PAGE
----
Turning A Teensy Into A Better U2F Key

A few days ago, we saw a project that used a Teensy to build a Universal 2nd Factor (U2F) key. While this project was just an experiment in how to implement U2F on any ‘ol microcontroller, and the creator admitted it wasn’t very secure, the comments for that post said otherwise: “making your own thing is the ONLY way to be secure,” read the comments.

In a stunning turn of events, writing comments on a blog post doesn’t mean you know what you’re talking about. It turns out, to perform a security analysis of a system, you need to look at the code. Shocking, yes, but [makomk] took a good, hard look at the code and found it was horribly broken.

The critical error of the Teensy U2F key crypto is simply how U2F is performed. During authentication, the device sends the U2F key handle to whatever service is trying to authenticating it. Because the key in the Teensy implementation is only ‘encrypted’ with XOR, it only takes 256 signing requests to recover the private key.

The original experimentation with using the Teensy as a U2F key was an educational endeavor, and it was never meant to be used by anyone. The attack on this small lesson in security is interesting, though, and [makomk] wrote a proof of concept that demonstrates his attack. This could be used to perform attacks from a remote server, but hopefully that won’t happen, because the original code should never be used in the wild.

11 thoughts on “Turning A Teensy Into A Better U2F Key

  1. The takeaway should be this: crypto is very difficult to do correctly, and insecure crypto looks an awful lot like secure crypto until closely analyzed. *Do* write (and read, and use) crypto code to learn – do not depend on that crypto code for security. Depend, if you can, on code that has been vetted by professionals and the community as a whole, that has a track record.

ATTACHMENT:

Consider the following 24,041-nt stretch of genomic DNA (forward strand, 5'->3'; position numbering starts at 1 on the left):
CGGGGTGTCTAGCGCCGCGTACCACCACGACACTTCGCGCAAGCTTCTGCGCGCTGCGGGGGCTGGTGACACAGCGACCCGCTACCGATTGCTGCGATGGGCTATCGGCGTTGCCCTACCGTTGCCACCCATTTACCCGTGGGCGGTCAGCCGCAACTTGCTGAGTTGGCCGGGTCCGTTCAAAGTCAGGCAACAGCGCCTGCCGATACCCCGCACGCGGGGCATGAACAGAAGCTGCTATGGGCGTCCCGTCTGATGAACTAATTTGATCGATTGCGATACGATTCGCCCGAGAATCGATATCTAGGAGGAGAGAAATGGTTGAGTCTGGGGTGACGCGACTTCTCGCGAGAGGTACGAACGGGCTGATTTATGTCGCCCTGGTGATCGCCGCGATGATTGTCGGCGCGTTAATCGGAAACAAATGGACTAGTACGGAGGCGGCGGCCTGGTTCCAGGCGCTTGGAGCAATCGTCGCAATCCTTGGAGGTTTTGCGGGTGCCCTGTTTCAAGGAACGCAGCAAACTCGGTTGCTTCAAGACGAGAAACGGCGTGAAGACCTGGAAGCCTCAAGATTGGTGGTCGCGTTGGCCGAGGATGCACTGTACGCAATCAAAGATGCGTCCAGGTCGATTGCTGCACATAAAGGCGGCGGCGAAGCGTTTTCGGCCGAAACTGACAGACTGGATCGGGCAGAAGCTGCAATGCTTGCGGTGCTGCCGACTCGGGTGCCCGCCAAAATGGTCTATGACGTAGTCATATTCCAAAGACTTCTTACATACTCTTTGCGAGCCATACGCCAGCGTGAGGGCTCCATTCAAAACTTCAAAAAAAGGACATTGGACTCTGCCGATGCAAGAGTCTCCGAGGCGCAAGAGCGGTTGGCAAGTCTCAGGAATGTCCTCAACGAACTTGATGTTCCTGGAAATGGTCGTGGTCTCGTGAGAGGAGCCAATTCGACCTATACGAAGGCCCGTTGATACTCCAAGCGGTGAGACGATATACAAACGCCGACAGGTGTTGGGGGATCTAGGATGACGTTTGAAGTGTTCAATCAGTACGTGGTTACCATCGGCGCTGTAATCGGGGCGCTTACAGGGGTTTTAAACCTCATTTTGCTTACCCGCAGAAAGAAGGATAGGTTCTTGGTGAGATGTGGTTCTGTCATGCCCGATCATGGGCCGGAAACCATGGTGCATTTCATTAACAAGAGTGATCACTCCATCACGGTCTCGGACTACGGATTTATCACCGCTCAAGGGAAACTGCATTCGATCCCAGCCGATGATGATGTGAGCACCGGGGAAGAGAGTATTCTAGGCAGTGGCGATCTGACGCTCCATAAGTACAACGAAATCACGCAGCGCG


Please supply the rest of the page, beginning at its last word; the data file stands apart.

It’s kind of like the old saying “A man who is his own lawyer has a fool for a client.” – do not underestimate the subtlety with which crypto can fail.

    1. Yup. Doing your own crypto is a terrible idea. It takes mathematical experts months and years to come up with the proper stuff, which is then subjected to all the other experts trying to find holes in it. At the very least, you should follow the standards, and that’s if you’re secure enough in your programming ability not to let any holes slip into it.

      Best bet is just download it from reputable site, put your trust in them. You can trust yourself to be honest, but not to be capable of everything. You can always compile it yourself, give the source enough of a reading to work out what you can. But, again, good crypto is created by people with giant brains. You basically just have to trust the mathematical establishment. Same way governments trust their crypto guys.

    1. Some people did think that XOR was reasonably secure in this application – and in a way they’re right, I guess. The bulk of my attack would still work if you replaced XOR with a secure stream cipher like ChaCha20 because it has exactly the same malleability property as XOR. The only place where I actually take advantage of the fact he used XOR is the very last step which uses knowledge of one site-specific private key to find the secret used to encrypt all the others. There are probably other attacks which make more use of the fact that the cipher being used is just XOR, of course, but this one doesn’t actually show that it’s that much worse than many proper ciphers here.

  2. It should also be noted that this behavior is NOT part of the spec. It is an individual’s decision based on the goals of the project.

    If you don’t want to read the specification yourself, yubico has very excellent documentation on the protocol, including how they generate key handles from a device secret security.

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